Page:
There is some serious chatter about looming increases to mortgage rates…some of that chatter a little more on the side of panic.
I want to add some perspective that I think is being missed in recent media releases.
We have seen 5 year fixed rates as low as 2.44 % (approx) ….and when rates dipped that low it was…awesome (for lack of better words.)
*BUT* everyone felt or thought that rates were just as awesome when they were 2.99% or 3.09%…or 3.69%.
Once rates dipped to those all time lows –it created what felt like a new “norm”. It was a fairly small window…but we all got used to talking about mortgage rates well below 3%.
The argument can be made that house prices have increased and now rates are going UP- causing financial strain.
Not really the case. House prices exploded back in 2006/2007/2008.
I recently ran across a rate sheet that I sent out on January 2011. (clink the PDF link below). You will note the “best” 5 year fixed was 3.69%.
Without getting into historical month to month or year over year increases and decreases: You can see that over 7 years ago rates were sitting close to and even higher than they are today.
AND: in the last 7 years we have seen extreme movement, consumer confidence and increasing sales in the real estate sector.
I ‘think’ that most people believe that should interest rates increase .25%- 1% their payment is significantly going to increase.
This is simply not the case.
- IF you have a fixed rate mortgage you have zero concerns of changes to your payments until your next term is up for renewal.
What if rates are higher at renewal time?
They may be slightly higher *but* you must remember that you have reaped the rewards of historical all time low rates for one, maybe two, even possibly 3 of your last terms (this is amazing news!)
If you are in a fixed rate currently and you have concerns; you may want to consider the strategy of increasing your mortgage payment (just ever so slightly). This will allow you to get used to a higher payment, avoid future payment shock AND prepay your principal mortgage balance faster. Lowering your overall interest costs.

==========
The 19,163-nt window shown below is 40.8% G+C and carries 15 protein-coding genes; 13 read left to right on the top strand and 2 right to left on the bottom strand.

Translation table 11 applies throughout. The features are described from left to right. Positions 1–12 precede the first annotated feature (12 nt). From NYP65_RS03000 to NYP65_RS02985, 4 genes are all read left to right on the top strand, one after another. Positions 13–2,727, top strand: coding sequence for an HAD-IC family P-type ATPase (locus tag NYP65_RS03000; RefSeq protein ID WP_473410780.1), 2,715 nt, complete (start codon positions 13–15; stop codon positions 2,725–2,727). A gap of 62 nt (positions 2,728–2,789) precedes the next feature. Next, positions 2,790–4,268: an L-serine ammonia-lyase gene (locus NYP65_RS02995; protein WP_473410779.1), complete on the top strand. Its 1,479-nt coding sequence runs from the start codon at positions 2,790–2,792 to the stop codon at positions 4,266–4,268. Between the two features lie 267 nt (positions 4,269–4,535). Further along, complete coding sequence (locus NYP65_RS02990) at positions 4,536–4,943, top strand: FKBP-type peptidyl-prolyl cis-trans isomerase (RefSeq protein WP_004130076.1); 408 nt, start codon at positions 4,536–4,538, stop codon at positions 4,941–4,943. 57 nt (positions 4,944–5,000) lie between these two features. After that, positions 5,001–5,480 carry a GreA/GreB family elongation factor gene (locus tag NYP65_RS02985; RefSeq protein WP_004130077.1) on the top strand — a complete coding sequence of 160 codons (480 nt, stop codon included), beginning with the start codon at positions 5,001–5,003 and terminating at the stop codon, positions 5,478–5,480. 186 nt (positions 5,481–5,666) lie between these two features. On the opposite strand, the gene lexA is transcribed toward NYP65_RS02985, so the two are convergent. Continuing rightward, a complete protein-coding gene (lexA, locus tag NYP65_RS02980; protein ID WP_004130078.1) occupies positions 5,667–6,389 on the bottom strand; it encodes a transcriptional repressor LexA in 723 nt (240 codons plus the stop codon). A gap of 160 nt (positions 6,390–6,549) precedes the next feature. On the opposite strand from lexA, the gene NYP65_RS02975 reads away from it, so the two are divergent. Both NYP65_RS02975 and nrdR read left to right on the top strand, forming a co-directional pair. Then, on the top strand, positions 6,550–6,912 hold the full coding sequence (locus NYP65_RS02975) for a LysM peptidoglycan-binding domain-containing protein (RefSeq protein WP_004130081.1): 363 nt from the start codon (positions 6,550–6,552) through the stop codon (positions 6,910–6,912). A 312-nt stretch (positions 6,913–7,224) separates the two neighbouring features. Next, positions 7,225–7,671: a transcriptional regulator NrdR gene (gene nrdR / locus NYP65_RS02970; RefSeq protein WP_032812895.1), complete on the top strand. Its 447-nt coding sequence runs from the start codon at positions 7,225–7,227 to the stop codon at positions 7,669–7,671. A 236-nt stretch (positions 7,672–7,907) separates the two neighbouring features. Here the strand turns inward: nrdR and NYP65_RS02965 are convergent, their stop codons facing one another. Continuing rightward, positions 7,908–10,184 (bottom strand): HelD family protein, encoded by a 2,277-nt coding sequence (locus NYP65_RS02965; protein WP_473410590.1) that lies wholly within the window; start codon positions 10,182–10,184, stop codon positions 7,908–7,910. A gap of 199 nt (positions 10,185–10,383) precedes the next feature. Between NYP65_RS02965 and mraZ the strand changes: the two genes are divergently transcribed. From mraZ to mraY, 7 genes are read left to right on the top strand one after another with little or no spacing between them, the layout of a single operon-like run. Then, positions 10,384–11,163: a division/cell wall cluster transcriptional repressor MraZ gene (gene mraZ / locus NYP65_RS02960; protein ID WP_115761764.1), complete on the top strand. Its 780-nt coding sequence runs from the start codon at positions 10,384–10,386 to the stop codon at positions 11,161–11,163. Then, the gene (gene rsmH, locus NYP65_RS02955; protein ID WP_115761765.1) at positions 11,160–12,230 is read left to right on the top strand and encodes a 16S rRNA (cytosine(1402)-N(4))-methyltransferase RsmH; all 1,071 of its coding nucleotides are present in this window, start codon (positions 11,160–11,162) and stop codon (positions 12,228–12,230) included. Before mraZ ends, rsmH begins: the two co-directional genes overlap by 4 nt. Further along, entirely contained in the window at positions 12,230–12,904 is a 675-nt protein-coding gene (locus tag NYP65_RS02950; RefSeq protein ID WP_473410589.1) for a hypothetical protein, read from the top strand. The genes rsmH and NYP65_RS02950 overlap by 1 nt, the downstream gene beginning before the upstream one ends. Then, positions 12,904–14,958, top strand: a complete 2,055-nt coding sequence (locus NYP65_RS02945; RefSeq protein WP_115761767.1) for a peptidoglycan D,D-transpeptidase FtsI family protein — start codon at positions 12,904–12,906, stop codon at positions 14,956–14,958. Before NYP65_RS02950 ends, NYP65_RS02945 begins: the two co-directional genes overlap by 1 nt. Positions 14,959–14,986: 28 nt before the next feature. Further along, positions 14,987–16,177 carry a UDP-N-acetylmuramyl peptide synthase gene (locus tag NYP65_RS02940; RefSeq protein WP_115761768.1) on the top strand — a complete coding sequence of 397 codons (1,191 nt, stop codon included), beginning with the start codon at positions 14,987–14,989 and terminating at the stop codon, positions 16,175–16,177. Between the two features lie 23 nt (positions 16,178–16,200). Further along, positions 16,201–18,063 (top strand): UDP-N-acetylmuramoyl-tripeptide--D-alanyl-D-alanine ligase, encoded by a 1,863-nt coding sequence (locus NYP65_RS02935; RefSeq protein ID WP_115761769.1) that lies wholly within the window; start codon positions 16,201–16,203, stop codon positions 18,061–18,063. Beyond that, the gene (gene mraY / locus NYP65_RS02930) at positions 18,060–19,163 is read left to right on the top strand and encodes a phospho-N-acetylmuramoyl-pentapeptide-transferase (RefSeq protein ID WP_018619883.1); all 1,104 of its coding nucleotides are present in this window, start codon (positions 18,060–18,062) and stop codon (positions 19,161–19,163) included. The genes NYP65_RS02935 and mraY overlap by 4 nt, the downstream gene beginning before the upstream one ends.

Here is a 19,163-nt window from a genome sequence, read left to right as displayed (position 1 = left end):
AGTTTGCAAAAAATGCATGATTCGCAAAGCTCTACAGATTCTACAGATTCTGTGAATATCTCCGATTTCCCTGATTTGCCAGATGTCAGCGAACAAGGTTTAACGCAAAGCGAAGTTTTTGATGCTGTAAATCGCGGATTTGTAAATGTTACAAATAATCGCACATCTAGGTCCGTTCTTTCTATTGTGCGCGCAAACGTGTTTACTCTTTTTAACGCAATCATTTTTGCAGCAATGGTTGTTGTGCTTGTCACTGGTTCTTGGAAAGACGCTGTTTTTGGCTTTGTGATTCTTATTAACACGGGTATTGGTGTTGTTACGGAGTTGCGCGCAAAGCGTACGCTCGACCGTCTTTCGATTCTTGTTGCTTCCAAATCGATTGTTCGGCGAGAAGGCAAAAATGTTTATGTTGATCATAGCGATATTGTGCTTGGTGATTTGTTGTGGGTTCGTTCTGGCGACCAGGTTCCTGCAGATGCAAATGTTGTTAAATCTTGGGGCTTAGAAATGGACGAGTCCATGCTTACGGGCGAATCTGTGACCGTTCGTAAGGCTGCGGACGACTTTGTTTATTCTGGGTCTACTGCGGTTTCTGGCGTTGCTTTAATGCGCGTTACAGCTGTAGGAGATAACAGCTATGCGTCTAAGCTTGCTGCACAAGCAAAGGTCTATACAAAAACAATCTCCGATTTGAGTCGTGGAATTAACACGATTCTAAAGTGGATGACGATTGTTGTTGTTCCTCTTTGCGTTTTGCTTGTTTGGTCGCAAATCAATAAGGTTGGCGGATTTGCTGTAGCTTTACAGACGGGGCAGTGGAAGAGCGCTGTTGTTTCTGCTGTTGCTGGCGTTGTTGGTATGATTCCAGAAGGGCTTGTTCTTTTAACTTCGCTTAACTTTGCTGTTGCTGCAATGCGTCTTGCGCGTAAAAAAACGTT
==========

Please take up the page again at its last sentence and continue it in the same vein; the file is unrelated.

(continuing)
I have run some numbers to really dig into what the most recent increase to the Bank of Canada Prime rate REALLY means for your mortgage payment.
In the last 24 months we have seen the 5 year fixed mortgage rates as low as 2.44% and as high as 3.49% (*quoting rates for purchases with less than 20% down)
Let’s looks at these numbers closely:
Case Study: If we are looking at a purchase price of $474,900 with a minimum 5% downpayment ($23,995) + CMHC fees = total mortgage $474,141.20
October 31/2016: we saw all time lows on the 5 year fixed at 2.44% =$2109.85/month
October 31/2017: slight increases to the 5 year fixed up to 3.09%=$2265.80
October 29/2018: slight increases yet again 5 year fixed up to 3.49% =$2364.74
So the question in the last week -seems to be if the increase in rates will allow affordability. Absolutely.
First of all, the banks anticipated this most recent Bank of Canada increase.
They increased their 5 year fixed before the Bank of Canada meeting. So as of today your best fixed rate is approx 3.49%.
We are not seeing massive increases. The increases (much like the decreases were) have been gradual.
There would be a difference in a new mortgage payment vs this time last year is +$98.94/month. (using the example above)
Although it is important for every household to save as much as they can month to month: the overall cost with this increase is not a deal breaker for most families looking to purchase their first or upgrade to a larger home.
Another important KEY factor to remember is that the STRESS TEST rate that is used to qualify your application is 2% HIGHER than the rate you will actually be paying.
Up until October 2016 most consumers were maxing out their pre-approval and buying homes right up to their maximum 40-44% ‘Debt vs Income ratio’ based on the rate they were being offered.
Although this new stress test guideline has affected the number of buyers that qualify-the stress test has provided a better qualified applicant who is NOT maxing out their borrowing potential.
Food for thought. In all cases, whether it be today, yesterday or 10-15 years ago. The debt that we see really affecting a house hold is the credit cards, lines of credit, car payments, boat payments, camper payments etc. If you are feeling the stress of increasing taxes, prices, mortgage rates etc I strongly urge you to do anything you can, and do a review of your financial landscape and focus as much as you can on reducing the balances on the outside debts.
If you have any mortgage related questions I am always here. It may be a key time to consider EARLY RENEWAL or a REFINANCE.
Contact me direct via email or phone anytime
Mortgage Broker, AMP.